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Acting principal Kieran Udy says it’s business as usual for Paeroa College this year. Photo: ALICE PARMINTER

‘Caretaker’ principal embraces Paeroa

It’s business as usual for the community at Paeroa College this year, even as a new face steps into the top job. 

Acting principal Kieran Udy, freshly arrived from Kildare Catholic School in Wagga Wagga, New South Wales, has been appointed to the top job. His role is primarily one of caretaker for absent principal Amy Hacker; keeping her strategic plan on trajectory while she undertakes a year-long secondment in Hamilton, providing leadership support to other Waikato principals. 

And if parents are worried this could spell drastic change for their child, they needn’t panic, Kieran said. 

“The school is in a good position so it doesn’t need dramatic changes,” he told the Profile. 

“As an acting principal really you’re maintaining the current direction, overseeing the day-to-day management of the school and just adding little bits where you can, but you’re not making strategic changes or anything to the school.

“It’s quite a pleasant role to be in, in many ways.” 

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There will, of course, be some changes to be made; government legislation around cell phone use in schools, for example, has necessitated the development of a new school policy this year.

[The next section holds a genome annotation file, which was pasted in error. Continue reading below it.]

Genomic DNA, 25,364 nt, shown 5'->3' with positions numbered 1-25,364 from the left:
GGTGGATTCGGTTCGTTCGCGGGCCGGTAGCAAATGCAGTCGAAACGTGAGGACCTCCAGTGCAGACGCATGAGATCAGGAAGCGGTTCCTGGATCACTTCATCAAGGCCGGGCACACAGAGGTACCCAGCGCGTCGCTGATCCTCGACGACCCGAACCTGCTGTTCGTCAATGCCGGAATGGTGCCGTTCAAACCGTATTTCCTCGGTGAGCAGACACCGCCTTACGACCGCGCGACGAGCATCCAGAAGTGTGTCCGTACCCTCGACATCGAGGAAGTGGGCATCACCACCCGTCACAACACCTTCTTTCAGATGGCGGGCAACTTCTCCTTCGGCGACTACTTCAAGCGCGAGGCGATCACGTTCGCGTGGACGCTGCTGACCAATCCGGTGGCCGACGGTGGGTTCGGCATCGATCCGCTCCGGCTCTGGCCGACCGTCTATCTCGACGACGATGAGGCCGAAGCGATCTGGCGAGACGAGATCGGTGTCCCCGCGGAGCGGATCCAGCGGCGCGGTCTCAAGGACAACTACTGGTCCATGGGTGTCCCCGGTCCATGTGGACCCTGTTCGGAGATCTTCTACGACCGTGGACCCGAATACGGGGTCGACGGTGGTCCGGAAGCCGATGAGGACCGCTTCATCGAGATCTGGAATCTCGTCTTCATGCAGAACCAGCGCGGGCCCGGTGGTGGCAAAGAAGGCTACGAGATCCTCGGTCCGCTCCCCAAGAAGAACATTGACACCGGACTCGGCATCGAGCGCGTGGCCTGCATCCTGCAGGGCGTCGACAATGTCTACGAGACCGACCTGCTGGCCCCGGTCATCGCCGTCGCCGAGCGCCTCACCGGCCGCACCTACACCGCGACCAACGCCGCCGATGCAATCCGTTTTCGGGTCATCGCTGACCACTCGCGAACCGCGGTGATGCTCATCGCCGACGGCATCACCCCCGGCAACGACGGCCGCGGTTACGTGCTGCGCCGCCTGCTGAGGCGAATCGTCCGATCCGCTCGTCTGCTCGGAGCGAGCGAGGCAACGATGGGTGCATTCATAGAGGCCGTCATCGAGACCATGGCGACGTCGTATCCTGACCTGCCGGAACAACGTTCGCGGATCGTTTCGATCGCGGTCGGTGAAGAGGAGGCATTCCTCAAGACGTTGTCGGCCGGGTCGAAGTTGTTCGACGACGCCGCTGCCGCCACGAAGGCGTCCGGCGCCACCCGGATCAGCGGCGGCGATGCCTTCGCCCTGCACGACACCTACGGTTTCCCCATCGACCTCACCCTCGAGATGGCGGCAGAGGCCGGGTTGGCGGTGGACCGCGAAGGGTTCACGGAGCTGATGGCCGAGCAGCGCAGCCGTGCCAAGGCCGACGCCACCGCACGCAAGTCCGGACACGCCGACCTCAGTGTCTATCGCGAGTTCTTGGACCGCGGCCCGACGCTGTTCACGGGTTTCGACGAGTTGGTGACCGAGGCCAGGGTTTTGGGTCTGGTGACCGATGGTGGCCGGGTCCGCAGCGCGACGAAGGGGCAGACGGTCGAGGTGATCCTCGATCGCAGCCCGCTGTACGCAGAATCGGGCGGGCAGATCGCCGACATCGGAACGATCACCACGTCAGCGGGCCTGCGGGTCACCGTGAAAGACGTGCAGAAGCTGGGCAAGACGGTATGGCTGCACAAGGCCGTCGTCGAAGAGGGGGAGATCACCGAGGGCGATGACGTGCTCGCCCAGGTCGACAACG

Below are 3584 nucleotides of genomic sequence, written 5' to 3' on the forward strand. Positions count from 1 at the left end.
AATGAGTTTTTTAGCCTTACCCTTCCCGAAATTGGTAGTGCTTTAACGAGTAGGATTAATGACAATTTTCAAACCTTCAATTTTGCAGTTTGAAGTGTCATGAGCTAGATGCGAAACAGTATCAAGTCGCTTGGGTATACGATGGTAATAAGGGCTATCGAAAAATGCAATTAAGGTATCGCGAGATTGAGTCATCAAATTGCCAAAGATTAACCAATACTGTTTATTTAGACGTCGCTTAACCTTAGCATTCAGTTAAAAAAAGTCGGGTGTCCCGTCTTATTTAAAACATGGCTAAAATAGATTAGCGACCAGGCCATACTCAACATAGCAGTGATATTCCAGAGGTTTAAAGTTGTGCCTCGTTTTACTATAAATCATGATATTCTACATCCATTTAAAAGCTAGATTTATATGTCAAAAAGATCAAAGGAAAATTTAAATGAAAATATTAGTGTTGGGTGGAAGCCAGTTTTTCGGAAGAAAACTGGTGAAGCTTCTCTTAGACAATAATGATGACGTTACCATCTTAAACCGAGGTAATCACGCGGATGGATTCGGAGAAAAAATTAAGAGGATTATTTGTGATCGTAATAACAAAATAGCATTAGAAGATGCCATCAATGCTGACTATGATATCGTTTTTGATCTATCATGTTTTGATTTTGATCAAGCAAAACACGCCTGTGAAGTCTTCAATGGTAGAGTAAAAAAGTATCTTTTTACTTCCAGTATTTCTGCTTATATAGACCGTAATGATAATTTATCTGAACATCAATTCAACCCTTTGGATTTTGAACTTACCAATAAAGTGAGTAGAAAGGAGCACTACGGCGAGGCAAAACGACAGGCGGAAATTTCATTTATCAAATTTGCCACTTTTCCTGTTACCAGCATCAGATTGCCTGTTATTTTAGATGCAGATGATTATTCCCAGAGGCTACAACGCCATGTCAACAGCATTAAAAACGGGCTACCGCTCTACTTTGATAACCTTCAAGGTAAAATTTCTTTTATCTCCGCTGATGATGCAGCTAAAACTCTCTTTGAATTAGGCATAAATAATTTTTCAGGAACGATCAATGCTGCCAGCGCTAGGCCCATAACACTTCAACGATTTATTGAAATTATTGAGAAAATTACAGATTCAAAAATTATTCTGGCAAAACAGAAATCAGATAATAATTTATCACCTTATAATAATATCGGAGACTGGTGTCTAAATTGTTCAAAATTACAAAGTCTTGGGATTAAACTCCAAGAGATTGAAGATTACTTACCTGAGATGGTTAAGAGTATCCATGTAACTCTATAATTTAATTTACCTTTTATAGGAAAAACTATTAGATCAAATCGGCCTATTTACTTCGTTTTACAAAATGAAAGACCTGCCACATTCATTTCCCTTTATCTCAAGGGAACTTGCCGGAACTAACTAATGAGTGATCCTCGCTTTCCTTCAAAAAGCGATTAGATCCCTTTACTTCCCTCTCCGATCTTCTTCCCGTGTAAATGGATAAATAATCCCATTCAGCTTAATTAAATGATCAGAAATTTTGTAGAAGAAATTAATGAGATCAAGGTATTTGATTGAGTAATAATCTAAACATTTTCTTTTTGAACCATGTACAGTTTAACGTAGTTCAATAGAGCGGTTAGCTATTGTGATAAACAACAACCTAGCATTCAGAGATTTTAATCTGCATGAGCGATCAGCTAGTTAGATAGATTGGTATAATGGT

Overall though, Kieran said he is pleased with the current direction of the school and hopes to keep his tenure as smooth as possible for students and whānau. 

“My approach is very collaborative and not confrontational, it’s sort of ‘let’s work together as much as we can for the betterment of our students and staff’,” he said. 

“I’m open to any feedback or communication. We want to involve whānau and community as much as possible in decisions around their children.”

Kieran’s education philosophy – summed up as “supporting others to be the best versions of themselves” – ties in well with the college’s ethos, he said, and the whole school experience, both academic and extracurricular, is key to that goal. 

“It’s about providing kids options for when they leave, not necessarily pigeonholing them into a certain pathway,” he said. 

“School is not just academics and careers but also sport, cultural endeavours… Supporting students wherever they’ve got a passion or strength, as far as we can to help nurture that.” 

The skills that can be developed outside the classroom, Kieran said, are just as important as those found in textbooks. 

“There’s all the soft skills or transferable skills you can develop [in group activities] around dealing with conflict, dealing with loss, dealing with disappointment, working in a team, communication, problem solving,” he said. 

“Those are skills that you can take into any profession.”